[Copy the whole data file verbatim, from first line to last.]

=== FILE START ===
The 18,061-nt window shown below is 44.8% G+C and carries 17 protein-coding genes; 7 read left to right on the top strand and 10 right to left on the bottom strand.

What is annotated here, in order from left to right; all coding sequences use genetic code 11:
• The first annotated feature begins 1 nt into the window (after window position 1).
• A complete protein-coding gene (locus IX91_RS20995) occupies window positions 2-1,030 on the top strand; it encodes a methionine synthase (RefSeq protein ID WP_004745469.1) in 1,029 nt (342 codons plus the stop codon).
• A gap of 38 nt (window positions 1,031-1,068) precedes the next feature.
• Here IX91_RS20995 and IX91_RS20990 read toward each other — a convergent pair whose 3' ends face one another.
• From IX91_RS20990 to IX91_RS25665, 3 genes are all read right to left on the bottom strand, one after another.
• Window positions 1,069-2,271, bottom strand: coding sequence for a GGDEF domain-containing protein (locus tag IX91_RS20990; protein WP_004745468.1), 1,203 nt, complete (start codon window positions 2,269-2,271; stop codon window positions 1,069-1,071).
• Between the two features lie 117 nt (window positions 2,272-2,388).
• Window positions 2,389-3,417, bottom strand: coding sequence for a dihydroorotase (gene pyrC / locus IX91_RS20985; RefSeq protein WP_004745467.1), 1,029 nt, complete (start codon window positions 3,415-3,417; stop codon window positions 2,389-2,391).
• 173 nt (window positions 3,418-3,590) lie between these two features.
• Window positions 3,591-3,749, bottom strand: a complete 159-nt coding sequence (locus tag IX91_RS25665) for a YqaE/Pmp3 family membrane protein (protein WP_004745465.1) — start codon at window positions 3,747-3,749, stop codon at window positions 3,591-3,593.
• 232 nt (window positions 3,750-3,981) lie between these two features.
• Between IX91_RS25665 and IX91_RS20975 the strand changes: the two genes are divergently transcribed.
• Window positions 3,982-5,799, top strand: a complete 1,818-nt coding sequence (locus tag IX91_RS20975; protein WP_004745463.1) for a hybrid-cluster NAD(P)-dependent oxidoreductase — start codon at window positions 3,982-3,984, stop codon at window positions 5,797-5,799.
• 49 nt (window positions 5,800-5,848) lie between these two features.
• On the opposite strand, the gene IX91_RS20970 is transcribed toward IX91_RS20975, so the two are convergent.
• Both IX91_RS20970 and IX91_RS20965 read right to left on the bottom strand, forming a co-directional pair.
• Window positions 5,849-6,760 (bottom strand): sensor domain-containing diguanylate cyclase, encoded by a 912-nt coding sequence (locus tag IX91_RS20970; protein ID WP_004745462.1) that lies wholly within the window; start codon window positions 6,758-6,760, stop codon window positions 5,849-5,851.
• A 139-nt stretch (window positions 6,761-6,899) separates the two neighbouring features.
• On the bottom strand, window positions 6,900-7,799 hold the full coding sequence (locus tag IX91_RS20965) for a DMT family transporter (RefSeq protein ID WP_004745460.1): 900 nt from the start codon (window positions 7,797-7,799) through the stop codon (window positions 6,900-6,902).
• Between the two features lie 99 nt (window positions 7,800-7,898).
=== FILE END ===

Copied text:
The 18,061-nt window shown below is 44.8% G+C and carries 17 protein-coding genes; 7 read left to right on the top strand and 10 right to left on the bottom strand.

What is annotated here, in order from left to right; all coding sequences use genetic code 11:
• The first annotated feature begins 1 nt into the window (after window position 1).
• A complete protein-coding gene (locus IX91_RS20995) occupies window positions 2-1,030 on the top strand; it encodes a methionine synthase (RefSeq protein ID WP_004745469.1) in 1,029 nt (342 codons plus the stop codon).
• A gap of 38 nt (window positions 1,031-1,068) precedes the next feature.
• Here IX91_RS20995 and IX91_RS20990 read toward each other — a convergent pair whose 3' ends face one another.
• From IX91_RS20990 to IX91_RS25665, 3 genes are all read right to left on the bottom strand, one after another.
• Window positions 1,069-2,271, bottom strand: coding sequence for a GGDEF domain-containing protein (locus tag IX91_RS20990; protein WP_004745468.1), 1,203 nt, complete (start codon window positions 2,269-2,271; stop codon window positions 1,069-1,071).
• Between the two features lie 117 nt (window positions 2,272-2,388).
• Window positions 2,389-3,417, bottom strand: coding sequence for a dihydroorotase (gene pyrC / locus IX91_RS20985; RefSeq protein WP_004745467.1), 1,029 nt, complete (start codon window positions 3,415-3,417; stop codon window positions 2,389-2,391).
• 173 nt (window positions 3,418-3,590) lie between these two features.
• Window positions 3,591-3,749, bottom strand: a complete 159-nt coding sequence (locus tag IX91_RS25665) for a YqaE/Pmp3 family membrane protein (protein WP_004745465.1) — start codon at window positions 3,747-3,749, stop codon at window positions 3,591-3,593.
• 232 nt (window positions 3,750-3,981) lie between these two features.
• Between IX91_RS25665 and IX91_RS20975 the strand changes: the two genes are divergently transcribed.
• Window positions 3,982-5,799, top strand: a complete 1,818-nt coding sequence (locus tag IX91_RS20975; protein WP_004745463.1) for a hybrid-cluster NAD(P)-dependent oxidoreductase — start codon at window positions 3,982-3,984, stop codon at window positions 5,797-5,799.
• 49 nt (window positions 5,800-5,848) lie between these two features.
• On the opposite strand, the gene IX91_RS20970 is transcribed toward IX91_RS20975, so the two are convergent.
• Both IX91_RS20970 and IX91_RS20965 read right to left on the bottom strand, forming a co-directional pair.
• Window positions 5,849-6,760 (bottom strand): sensor domain-containing diguanylate cyclase, encoded by a 912-nt coding sequence (locus tag IX91_RS20970; protein ID WP_004745462.1) that lies wholly within the window; start codon window positions 6,758-6,760, stop codon window positions 5,849-5,851.
• A 139-nt stretch (window positions 6,761-6,899) separates the two neighbouring features.
• On the bottom strand, window positions 6,900-7,799 hold the full coding sequence (locus tag IX91_RS20965) for a DMT family transporter (RefSeq protein ID WP_004745460.1): 900 nt from the start codon (window positions 7,797-7,799) through the stop codon (window positions 6,900-6,902).
• Between the two features lie 99 nt (window positions 7,800-7,898).